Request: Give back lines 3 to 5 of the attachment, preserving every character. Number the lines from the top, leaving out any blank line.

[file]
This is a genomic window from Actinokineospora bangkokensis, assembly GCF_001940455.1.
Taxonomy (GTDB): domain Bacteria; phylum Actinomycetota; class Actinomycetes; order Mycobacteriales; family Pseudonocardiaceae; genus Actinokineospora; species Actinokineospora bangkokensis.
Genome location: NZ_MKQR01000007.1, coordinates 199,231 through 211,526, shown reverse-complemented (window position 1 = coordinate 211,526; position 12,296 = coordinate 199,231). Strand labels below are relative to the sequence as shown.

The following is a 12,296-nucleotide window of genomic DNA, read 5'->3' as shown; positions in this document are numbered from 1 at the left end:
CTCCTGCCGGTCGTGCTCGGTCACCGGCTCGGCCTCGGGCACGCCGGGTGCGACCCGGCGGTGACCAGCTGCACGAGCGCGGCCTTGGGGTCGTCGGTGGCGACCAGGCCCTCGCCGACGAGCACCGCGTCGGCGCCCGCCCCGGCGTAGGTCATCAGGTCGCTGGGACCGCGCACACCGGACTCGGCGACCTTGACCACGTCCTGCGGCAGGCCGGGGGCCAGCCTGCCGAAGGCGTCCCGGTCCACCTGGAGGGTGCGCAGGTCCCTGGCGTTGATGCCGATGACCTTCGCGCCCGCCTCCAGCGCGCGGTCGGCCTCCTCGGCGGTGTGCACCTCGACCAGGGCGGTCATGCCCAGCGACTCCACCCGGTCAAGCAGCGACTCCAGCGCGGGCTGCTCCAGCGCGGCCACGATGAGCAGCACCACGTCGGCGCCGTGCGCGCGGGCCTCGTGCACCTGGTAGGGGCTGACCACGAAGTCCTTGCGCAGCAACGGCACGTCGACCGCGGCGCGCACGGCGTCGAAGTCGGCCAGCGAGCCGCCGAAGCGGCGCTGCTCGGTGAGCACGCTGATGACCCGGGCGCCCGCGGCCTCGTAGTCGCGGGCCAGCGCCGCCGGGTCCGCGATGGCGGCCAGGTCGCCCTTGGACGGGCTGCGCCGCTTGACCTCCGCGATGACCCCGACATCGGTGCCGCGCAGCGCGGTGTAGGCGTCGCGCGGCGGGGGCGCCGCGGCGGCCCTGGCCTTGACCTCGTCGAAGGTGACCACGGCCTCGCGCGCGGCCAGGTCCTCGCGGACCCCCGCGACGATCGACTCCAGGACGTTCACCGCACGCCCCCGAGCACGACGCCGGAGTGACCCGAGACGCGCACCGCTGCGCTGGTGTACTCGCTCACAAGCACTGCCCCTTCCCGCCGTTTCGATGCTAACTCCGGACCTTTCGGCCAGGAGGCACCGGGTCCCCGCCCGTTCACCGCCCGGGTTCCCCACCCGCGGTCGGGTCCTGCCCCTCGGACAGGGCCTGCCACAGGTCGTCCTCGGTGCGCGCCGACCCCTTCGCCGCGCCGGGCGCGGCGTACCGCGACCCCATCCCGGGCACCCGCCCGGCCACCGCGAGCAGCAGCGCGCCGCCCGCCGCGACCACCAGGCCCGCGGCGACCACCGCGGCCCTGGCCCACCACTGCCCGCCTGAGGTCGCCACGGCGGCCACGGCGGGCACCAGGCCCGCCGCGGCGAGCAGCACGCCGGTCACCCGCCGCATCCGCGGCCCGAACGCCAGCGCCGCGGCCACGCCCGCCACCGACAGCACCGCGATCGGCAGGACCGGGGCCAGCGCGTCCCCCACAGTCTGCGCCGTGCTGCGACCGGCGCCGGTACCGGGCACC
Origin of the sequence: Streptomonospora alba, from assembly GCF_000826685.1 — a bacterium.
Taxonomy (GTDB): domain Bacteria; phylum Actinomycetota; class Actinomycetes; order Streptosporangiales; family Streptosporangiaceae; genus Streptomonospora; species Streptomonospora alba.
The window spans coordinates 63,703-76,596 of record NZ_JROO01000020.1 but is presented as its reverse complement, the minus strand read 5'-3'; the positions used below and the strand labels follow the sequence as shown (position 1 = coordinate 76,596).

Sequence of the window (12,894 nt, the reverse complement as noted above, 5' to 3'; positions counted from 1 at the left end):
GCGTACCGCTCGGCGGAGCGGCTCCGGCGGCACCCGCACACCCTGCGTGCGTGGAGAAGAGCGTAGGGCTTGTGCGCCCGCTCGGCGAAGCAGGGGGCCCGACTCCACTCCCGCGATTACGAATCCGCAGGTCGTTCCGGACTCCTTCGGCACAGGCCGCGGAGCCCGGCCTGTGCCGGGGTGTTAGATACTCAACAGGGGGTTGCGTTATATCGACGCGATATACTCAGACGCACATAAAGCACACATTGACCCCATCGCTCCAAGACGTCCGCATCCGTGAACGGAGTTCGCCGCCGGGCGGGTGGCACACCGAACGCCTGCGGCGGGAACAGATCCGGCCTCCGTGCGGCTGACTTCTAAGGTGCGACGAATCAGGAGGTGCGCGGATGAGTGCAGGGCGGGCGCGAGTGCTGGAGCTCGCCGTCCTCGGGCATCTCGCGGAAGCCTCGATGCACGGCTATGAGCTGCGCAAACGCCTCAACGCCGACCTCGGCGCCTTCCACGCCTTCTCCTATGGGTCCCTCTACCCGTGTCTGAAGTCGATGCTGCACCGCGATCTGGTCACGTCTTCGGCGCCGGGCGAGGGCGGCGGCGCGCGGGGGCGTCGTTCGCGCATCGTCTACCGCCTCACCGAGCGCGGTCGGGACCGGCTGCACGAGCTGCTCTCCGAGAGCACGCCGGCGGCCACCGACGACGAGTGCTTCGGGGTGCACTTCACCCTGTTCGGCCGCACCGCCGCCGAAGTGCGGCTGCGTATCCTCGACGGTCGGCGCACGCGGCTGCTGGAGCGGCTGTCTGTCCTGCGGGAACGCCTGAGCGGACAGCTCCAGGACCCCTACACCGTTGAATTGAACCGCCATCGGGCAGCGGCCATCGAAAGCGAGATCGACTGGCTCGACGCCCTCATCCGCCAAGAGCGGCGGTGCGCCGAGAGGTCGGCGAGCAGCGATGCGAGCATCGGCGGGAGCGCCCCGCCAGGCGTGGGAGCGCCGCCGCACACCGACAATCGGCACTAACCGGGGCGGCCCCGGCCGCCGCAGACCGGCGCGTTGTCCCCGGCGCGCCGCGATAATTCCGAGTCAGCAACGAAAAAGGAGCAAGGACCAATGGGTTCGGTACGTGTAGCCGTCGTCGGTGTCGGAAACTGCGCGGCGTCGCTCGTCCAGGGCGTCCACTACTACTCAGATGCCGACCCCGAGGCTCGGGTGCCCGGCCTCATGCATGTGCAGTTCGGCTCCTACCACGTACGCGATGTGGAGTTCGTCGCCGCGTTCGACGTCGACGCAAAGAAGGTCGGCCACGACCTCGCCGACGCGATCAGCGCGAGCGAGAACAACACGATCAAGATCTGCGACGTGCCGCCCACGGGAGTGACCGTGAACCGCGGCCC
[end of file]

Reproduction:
Genome location: NZ_MKQR01000007.1, coordinates 199,231 through 211,526, shown reverse-complemented (window position 1 = coordinate 211,526; position 12,296 = coordinate 199,231). Strand labels below are relative to the sequence as shown.

The following is a 12,296-nucleotide window of genomic DNA, read 5'->3' as shown; positions in this document are numbered from 1 at the left end:
CTCCTGCCGGTCGTGCTCGGTCACCGGCTCGGCCTCGGGCACGCCGGGTGCGACCCGGCGGTGACCAGCTGCACGAGCGCGGCCTTGGGGTCGTCGGTGGCGACCAGGCCCTCGCCGACGAGCACCGCGTCGGCGCCCGCCCCGGCGTAGGTCATCAGGTCGCTGGGACCGCGCACACCGGACTCGGCGACCTTGACCACGTCCTGCGGCAGGCCGGGGGCCAGCCTGCCGAAGGCGTCCCGGTCCACCTGGAGGGTGCGCAGGTCCCTGGCGTTGATGCCGATGACCTTCGCGCCCGCCTCCAGCGCGCGGTCGGCCTCCTCGGCGGTGTGCACCTCGACCAGGGCGGTCATGCCCAGCGACTCCACCCGGTCAAGCAGCGACTCCAGCGCGGGCTGCTCCAGCGCGGCCACGATGAGCAGCACCACGTCGGCGCCGTGCGCGCGGGCCTCGTGCACCTGGTAGGGGCTGACCACGAAGTCCTTGCGCAGCAACGGCACGTCGACCGCGGCGCGCACGGCGTCGAAGTCGGCCAGCGAGCCGCCGAAGCGGCGCTGCTCGGTGAGCACGCTGATGACCCGGGCGCCCGCGGCCTCGTAGTCGCGGGCCAGCGCCGCCGGGTCCGCGATGGCGGCCAGGTCGCCCTTGGACGGGCTGCGCCGCTTGACCTCCGCGATGACCCCGACATCGGTGCCGCGCAGCGCGGTGTAGGCGTCGCGCGGCGGGGGCGCCGCGGCGGCCCTGGCCTTGACCTCGTCGAAGGTGACCACGGCCTCGCGCGCGGCCAGGTCCTCGCGGACCCCCGCGACGATCGACTCCAGGACGTTCACCGCACGCCCCCGAGCACGACGCCGGAGTGACCCGAGACGCGCACCGCTGCGCTGGTGTACTCGCTCACAAGCACTGCCCCTTCCCGCCGTTTCGATGCTAACTCCGGACCTTTCGGCCAGGAGGCACCGGGTCCCCGCCCGTTCACCGCCCGGGTTCCCCACCCGCGGTCGGGTCCTGCCCCTCGGACAGGGCCTGCCACAGGTCGTCCTCGGTGCGCGCCGACCCCTTCGCCGCGCCGGGCGCGGCGTACCGCGACCCCATCCCGGGCACCCGCCCGGCCACCGCGAGCAGCAGCGCGCCGCCCGCCGCGACCACCAGGCCCGCGGCGACCACCGCGGCCCTGGCCCACCACTGCCCGCCTGAGGTCGCCACGGCGGCCACGGCGGGCACCAGGCCCGCCGCGGCGAGCAGCACGCCGGTCACCCGCCGCATCCGCGGCCCGAACGCCAGCGCCGCGGCCACGCCCGCCACCGACAGCACCGCGATCGGCAGGACCGGGGCCAGCGCGTCCCCCACAGTCTGCGCCGTGCTGCGACCGGCGCCGGTACCGGGCACC